Thursday, 17 May 2012

When Colleagues Behave as Rivals

As a leader, how do you deal with colleagues who behave as rivals? 

Anyone who has faced rivals at work — colleagues who take all the credit, team members who undermine things — knows how difficult it is to ignore them. Instead, turn your adversaries into collaborators by following these three steps:
  • Redirect. Try to channel your rival's negative emotions away from you by bringing up something you have in common, or talking about the source of the tension in a favorable light.
  • Reciprocate. Give up something of value to your rival — help complete a project or divulge important information — so you are poised to ask for something in return.
  • Reason. Explain that not working together cooperatively could mean lost opportunities. Most people are highly motivated to avoid a loss.

Adapted from "Make Your Enemies Your Allies" by Brian Uzzi and Shannon Dunlap.

Wednesday, 16 May 2012

Get Yourself Ready for Meetings

As a leader, do you use the 3 key steps for preparation? 

With so many meetings, busy leaders don't always have time to think about the goals of those meetings. But showing up unprepared only makes a meeting longer and less effective. Try blocking out time on your calendar for prep work and to think about what you want to accomplish. If a meeting is an hour, you may need 30 minutes to prepare. For critical meetings you may need much more time. If you plan accordingly, you'll arrive ready to accomplish what you've set out to do, not catching up.

Three key steps for preparation...

  1. Establish a clear purpose for the meeting and be sure everyone knows it.
  2. Uses processes for engaging participants.  Avoid talking at them. 
  3. Be sure to include everyone who needs to know. 

Adapted from "Make Time for Time" by Anthony K. Tjan.

Tuesday, 15 May 2012

Receiving Online Feedback

As a leader, how do you handle online feedback to your school/organization? 

Whether you're a small or large school/organization, feedback matters from those you serve. But it can be tough to navigate online feedback.  Consider the following when dealing with the negative feedback:
  • Seek a solution. Post a response and offer a way to turn the situation around. Always extend an olive branch if you can.
  • Don't treat all comments equally. Anonymous comments should never receive the same attention as authored comments.  In fact, you may wish not to respond to anonymous comments.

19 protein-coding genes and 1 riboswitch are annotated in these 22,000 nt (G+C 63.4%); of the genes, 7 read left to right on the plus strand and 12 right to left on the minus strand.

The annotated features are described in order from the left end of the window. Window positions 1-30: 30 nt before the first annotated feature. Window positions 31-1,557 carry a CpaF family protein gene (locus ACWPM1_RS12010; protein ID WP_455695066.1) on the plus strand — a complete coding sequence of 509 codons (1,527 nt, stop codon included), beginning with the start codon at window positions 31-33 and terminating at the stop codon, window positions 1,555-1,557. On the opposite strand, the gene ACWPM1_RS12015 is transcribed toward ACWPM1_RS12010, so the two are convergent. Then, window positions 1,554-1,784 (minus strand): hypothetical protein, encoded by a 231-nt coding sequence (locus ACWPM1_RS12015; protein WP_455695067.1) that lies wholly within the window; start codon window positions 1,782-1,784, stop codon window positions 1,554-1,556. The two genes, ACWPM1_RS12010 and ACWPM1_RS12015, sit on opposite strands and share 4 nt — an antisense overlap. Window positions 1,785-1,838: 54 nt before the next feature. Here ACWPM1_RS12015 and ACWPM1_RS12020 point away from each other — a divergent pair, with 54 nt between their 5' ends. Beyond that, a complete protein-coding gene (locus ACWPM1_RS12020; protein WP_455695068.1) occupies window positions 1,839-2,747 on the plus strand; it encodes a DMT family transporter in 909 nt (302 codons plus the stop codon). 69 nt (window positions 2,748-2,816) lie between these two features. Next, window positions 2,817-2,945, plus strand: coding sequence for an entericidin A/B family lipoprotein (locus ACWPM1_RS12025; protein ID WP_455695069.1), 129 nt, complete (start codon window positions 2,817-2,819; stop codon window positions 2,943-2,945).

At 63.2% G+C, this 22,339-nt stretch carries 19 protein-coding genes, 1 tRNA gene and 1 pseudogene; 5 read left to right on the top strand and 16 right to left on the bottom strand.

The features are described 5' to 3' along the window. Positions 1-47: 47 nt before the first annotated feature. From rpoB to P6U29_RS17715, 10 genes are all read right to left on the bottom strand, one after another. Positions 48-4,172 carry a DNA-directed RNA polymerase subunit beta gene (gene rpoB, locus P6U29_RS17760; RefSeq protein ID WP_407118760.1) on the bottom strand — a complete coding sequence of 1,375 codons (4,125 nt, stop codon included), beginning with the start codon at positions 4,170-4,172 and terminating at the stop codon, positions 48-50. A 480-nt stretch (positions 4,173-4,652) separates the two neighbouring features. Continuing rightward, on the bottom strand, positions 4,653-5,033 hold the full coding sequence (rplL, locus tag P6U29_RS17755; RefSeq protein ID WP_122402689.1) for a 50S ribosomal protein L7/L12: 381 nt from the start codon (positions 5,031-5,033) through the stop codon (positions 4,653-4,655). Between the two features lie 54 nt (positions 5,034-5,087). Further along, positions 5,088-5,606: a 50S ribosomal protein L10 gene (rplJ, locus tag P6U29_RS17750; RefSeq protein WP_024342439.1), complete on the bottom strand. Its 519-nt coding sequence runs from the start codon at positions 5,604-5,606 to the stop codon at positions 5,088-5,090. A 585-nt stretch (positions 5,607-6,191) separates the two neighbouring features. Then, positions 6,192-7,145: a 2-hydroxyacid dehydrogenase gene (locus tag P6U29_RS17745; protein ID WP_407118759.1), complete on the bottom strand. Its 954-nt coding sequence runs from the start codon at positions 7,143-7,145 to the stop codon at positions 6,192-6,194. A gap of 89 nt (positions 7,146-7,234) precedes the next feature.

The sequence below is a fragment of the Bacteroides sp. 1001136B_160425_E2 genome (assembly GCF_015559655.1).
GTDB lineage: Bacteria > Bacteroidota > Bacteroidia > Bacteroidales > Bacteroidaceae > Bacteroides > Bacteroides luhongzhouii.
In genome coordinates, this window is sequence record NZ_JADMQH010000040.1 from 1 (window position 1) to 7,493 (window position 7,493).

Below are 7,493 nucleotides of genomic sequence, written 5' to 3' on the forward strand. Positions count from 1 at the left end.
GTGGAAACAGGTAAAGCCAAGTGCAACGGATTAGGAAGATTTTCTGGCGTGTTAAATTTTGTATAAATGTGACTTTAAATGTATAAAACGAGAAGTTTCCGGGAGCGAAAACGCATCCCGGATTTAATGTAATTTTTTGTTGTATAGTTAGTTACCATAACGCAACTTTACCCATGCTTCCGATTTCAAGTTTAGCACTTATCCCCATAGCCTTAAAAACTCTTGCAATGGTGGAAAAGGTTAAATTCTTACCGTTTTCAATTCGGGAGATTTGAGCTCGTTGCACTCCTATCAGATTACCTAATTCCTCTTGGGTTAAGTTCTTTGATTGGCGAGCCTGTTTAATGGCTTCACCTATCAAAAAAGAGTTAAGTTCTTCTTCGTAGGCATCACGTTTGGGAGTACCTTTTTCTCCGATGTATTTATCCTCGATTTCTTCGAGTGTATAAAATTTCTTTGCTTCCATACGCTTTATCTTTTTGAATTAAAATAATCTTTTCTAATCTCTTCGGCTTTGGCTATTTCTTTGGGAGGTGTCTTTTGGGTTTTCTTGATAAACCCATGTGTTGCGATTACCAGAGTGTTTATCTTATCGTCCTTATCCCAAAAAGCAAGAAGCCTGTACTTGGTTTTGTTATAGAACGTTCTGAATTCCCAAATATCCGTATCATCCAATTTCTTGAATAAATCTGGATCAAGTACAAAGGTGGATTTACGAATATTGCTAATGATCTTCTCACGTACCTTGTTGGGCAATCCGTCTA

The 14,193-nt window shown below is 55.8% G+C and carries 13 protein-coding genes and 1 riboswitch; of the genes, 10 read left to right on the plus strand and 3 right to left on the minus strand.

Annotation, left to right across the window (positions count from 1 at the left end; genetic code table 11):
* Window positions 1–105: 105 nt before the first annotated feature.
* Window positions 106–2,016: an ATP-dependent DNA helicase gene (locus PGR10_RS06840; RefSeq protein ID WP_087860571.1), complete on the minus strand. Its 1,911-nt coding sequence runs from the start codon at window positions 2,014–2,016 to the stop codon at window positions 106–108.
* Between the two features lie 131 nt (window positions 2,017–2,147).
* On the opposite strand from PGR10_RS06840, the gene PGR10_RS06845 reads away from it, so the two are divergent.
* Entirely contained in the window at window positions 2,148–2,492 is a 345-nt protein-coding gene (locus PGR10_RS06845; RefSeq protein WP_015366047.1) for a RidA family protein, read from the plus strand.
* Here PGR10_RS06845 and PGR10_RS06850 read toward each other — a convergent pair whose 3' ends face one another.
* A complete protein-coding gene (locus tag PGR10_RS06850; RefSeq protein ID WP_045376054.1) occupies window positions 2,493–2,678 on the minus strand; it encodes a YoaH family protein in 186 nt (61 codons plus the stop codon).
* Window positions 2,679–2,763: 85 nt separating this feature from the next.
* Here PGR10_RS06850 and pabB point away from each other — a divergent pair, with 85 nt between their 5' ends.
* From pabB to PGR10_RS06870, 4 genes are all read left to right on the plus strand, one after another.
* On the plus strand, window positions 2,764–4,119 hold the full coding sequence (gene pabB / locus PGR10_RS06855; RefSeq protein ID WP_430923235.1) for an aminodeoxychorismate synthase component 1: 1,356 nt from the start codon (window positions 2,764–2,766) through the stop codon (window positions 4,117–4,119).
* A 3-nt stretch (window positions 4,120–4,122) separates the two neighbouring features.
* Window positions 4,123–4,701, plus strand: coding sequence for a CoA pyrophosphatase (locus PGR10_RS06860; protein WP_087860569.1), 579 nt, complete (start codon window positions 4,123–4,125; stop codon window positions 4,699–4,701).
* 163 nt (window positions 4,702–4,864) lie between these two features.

• Invite comments. If you're open to hearing input, you're more likely to hear positive things. Create forums for discussions about the service you provide.  Allow people to 'have their say' by posting testimonials and keeping social media lines open for their comments.

Adapted from "What Angie's List Knows About Customer Reviews" by Angie Hicks.

Monday, 14 May 2012

Leadership Thought for a Monday Morning

A good objective of leadership is to help those who are doing poorly to do well and to help those who are doing well to do even better. 

Jim Rohn   

Friday, 11 May 2012

Starting a New Leadership Position

As a leader, how do you enter into a new leadership position? 

Taking on a new assignment is exciting. But it's not easy. Here are three common mistakes people make when moving to a new leadership role and how to avoid them:
  • Forgetting about the people. Most people start a new leadership role with a plan for success. But you can't forget the people. Know who you will need to rely on to get your work done and focus on building productive relationships with them.
  • Failing to listen. You may be eager to introduce yourself and your plan, but don't dominate conversations. Listen to others so their input can guide you.
  • Relying on old power dynamics. Every organization has a way of operating. Don't assume what worked in your last school/organization will work in the new one. Understand the new dynamics and how to establish your authority. 

Adapted from "Get Ready for Your Next Assignment" by Katie Smith Milway, Ann Goggins Gregory, Jenny Davis-Peccoud, and Kathleen Yazbak.

Thursday, 10 May 2012

Preparing for a New Leadership Assignment

As a leader, how do you prepare for a new leadership assignment? 

Many leaders know when their next promotion is coming, but few take advantage of this time to prepare. Instead of waiting for an official announcement, start with "phase zero." Use your insider status to become familiar with your new unit's people and performance and to discern the opportunities and challenges of your upcoming assignment. In the weeks leading up to the transition, carve out at least 30 minutes a day for this endeavour. Look through company documents, such as performance reviews and reports on services and operations. Identify problems and develop hypotheses for solving them. Turn to colleagues who have supervised the role, interacted with it, or previously filled a similar one. Ask them questions that will help you understand what to expect for the transition.

Adapted from "Get Ready for Your Next Assignment" by Katie Smith Milway, Ann Goggins Gregory, Jenny Davis-Peccoud, and Kathleen Yazbak.

Wednesday, 9 May 2012

Leadership: Relationships...not Muscles

I suppose leadership at one time meant muscles; but today it means getting along with people. 

Mahatma Gandhi

Tuesday, 8 May 2012

When Someone in Your Workplace Doesn't Like You

As a leader, how do you deal with those who don't like you? 

Having enemies in the workplace is often destructive. Ideally you should try to work with your rival instead of against him. But if your collaborative efforts fail, try one of these strategies instead: